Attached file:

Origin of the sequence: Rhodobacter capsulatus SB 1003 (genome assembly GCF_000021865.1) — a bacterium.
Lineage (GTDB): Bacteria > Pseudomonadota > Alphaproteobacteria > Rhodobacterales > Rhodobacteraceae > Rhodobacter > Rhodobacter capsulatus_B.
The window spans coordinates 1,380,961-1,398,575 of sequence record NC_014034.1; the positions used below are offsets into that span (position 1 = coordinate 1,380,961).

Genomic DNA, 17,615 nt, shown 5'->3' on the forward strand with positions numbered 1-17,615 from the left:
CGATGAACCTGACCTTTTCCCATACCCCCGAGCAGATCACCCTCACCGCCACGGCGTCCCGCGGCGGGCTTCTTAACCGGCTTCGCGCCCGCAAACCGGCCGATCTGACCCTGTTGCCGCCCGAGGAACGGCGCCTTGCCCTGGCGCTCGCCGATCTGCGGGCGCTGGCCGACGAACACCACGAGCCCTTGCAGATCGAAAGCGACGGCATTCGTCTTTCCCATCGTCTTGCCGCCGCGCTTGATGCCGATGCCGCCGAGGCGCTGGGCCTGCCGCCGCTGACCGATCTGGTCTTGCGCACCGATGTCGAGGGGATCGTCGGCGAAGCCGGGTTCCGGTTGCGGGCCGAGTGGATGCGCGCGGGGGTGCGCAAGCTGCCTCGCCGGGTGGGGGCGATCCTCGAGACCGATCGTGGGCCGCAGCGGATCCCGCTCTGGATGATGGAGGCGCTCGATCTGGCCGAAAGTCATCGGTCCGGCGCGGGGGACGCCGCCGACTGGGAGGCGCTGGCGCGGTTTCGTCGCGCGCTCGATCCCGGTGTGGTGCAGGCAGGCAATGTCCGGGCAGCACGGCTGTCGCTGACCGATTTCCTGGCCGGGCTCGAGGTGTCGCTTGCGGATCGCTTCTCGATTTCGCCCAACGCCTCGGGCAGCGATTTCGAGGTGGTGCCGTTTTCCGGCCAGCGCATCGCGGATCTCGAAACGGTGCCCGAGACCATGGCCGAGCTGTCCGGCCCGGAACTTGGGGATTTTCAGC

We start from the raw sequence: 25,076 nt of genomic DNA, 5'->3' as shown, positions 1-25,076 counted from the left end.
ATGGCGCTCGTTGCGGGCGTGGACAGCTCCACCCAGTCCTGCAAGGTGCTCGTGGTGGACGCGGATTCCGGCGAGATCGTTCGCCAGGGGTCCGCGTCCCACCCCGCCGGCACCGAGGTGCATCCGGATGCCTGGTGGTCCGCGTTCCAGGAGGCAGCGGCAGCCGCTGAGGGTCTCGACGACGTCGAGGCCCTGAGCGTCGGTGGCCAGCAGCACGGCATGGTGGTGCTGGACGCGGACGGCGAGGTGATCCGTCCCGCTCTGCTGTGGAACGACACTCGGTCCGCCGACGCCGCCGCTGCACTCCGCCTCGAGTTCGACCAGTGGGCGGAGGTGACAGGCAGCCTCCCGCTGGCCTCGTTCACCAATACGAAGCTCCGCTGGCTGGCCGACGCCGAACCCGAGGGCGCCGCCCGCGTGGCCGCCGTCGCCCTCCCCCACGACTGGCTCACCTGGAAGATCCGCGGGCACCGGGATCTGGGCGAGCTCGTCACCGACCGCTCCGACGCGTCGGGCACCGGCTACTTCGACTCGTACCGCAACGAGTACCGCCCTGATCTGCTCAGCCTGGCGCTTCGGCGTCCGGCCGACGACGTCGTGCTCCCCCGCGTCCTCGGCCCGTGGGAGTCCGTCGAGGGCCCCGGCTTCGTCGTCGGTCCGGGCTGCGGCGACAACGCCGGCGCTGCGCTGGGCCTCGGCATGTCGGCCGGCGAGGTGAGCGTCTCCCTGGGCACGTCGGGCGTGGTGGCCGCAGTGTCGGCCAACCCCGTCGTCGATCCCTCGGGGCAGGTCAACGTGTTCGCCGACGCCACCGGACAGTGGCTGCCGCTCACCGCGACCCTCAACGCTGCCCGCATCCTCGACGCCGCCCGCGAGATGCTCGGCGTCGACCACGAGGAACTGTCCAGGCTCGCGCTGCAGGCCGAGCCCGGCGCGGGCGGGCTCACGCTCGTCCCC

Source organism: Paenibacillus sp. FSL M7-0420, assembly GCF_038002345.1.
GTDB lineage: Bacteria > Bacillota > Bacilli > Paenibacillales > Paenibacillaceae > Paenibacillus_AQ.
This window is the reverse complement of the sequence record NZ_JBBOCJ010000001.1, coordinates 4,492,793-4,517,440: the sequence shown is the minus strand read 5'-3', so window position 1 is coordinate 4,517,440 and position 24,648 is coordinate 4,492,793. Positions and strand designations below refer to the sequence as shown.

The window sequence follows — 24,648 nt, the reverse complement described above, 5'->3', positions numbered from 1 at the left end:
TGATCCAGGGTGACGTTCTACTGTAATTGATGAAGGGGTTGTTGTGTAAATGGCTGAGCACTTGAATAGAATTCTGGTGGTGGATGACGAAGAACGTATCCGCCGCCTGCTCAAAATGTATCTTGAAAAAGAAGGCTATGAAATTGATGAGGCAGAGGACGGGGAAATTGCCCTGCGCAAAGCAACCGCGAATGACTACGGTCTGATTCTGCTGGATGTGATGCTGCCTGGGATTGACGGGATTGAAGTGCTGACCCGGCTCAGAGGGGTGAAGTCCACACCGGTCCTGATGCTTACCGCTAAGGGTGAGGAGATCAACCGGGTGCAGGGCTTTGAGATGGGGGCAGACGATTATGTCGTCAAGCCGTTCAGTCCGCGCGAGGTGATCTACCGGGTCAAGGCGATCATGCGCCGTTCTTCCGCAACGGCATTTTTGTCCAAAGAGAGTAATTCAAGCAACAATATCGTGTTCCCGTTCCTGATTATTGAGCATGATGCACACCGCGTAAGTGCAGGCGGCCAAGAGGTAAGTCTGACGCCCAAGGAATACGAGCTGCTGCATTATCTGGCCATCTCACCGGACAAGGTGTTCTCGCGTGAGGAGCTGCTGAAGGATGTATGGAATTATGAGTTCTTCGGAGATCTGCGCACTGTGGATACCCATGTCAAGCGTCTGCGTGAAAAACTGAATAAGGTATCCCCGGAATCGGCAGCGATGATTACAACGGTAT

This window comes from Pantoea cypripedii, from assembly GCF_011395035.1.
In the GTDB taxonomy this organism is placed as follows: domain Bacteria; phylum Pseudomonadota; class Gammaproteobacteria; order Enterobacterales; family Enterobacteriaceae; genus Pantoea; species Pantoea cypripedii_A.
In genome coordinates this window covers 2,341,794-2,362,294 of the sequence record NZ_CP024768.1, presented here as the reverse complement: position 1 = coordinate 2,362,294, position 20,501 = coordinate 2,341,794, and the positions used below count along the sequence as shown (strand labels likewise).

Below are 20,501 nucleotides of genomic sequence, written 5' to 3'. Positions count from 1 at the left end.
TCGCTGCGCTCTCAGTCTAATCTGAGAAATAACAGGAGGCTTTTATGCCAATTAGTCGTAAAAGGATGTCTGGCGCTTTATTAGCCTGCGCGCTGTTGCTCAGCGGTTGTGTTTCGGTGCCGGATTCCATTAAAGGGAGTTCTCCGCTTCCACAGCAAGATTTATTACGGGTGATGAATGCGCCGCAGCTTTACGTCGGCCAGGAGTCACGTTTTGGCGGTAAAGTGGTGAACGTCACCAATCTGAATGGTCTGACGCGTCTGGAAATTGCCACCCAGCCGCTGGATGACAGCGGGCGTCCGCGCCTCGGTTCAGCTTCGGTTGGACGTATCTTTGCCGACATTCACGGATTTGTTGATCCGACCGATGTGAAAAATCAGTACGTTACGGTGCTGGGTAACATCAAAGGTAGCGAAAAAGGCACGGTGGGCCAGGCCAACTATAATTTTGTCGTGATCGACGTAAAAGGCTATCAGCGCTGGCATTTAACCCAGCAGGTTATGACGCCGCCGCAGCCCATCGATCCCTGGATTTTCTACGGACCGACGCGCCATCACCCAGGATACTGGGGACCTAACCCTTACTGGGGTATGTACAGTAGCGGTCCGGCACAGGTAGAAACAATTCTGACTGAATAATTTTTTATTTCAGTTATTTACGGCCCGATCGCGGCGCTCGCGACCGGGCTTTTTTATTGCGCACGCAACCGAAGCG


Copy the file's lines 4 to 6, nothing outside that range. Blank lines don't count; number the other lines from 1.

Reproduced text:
Genomic DNA, 17,615 nt, shown 5'->3' on the forward strand with positions numbered 1-17,615 from the left:
CGATGAACCTGACCTTTTCCCATACCCCCGAGCAGATCACCCTCACCGCCACGGCGTCCCGCGGCGGGCTTCTTAACCGGCTTCGCGCCCGCAAACCGGCCGATCTGACCCTGTTGCCGCCCGAGGAACGGCGCCTTGCCCTGGCGCTCGCCGATCTGCGGGCGCTGGCCGACGAACACCACGAGCCCTTGCAGATCGAAAGCGACGGCATTCGTCTTTCCCATCGTCTTGCCGCCGCGCTTGATGCCGATGCCGCCGAGGCGCTGGGCCTGCCGCCGCTGACCGATCTGGTCTTGCGCACCGATGTCGAGGGGATCGTCGGCGAAGCCGGGTTCCGGTTGCGGGCCGAGTGGATGCGCGCGGGGGTGCGCAAGCTGCCTCGCCGGGTGGGGGCGATCCTCGAGACCGATCGTGGGCCGCAGCGGATCCCGCTCTGGATGATGGAGGCGCTCGATCTGGCCGAAAGTCATCGGTCCGGCGCGGGGGACGCCGCCGACTGGGAGGCGCTGGCGCGGTTTCGTCGCGCGCTCGATCCCGGTGTGGTGCAGGCAGGCAATGTCCGGGCAGCACGGCTGTCGCTGACCGATTTCCTGGCCGGGCTCGAGGTGTCGCTTGCGGATCGCTTCTCGATTTCGCCCAACGCCTCGGGCAGCGATTTCGAGGTGGTGCCGTTTTCCGGCCAGCGCATCGCGGATCTCGAAACGGTGCCCGAGACCATGGCCGAGCTGTCCGGCCCGGAACTTGGGGATTTTCAGC

We start from the raw sequence: 25,076 nt of genomic DNA, 5'->3' as shown, positions 1-25,076 counted from the left end.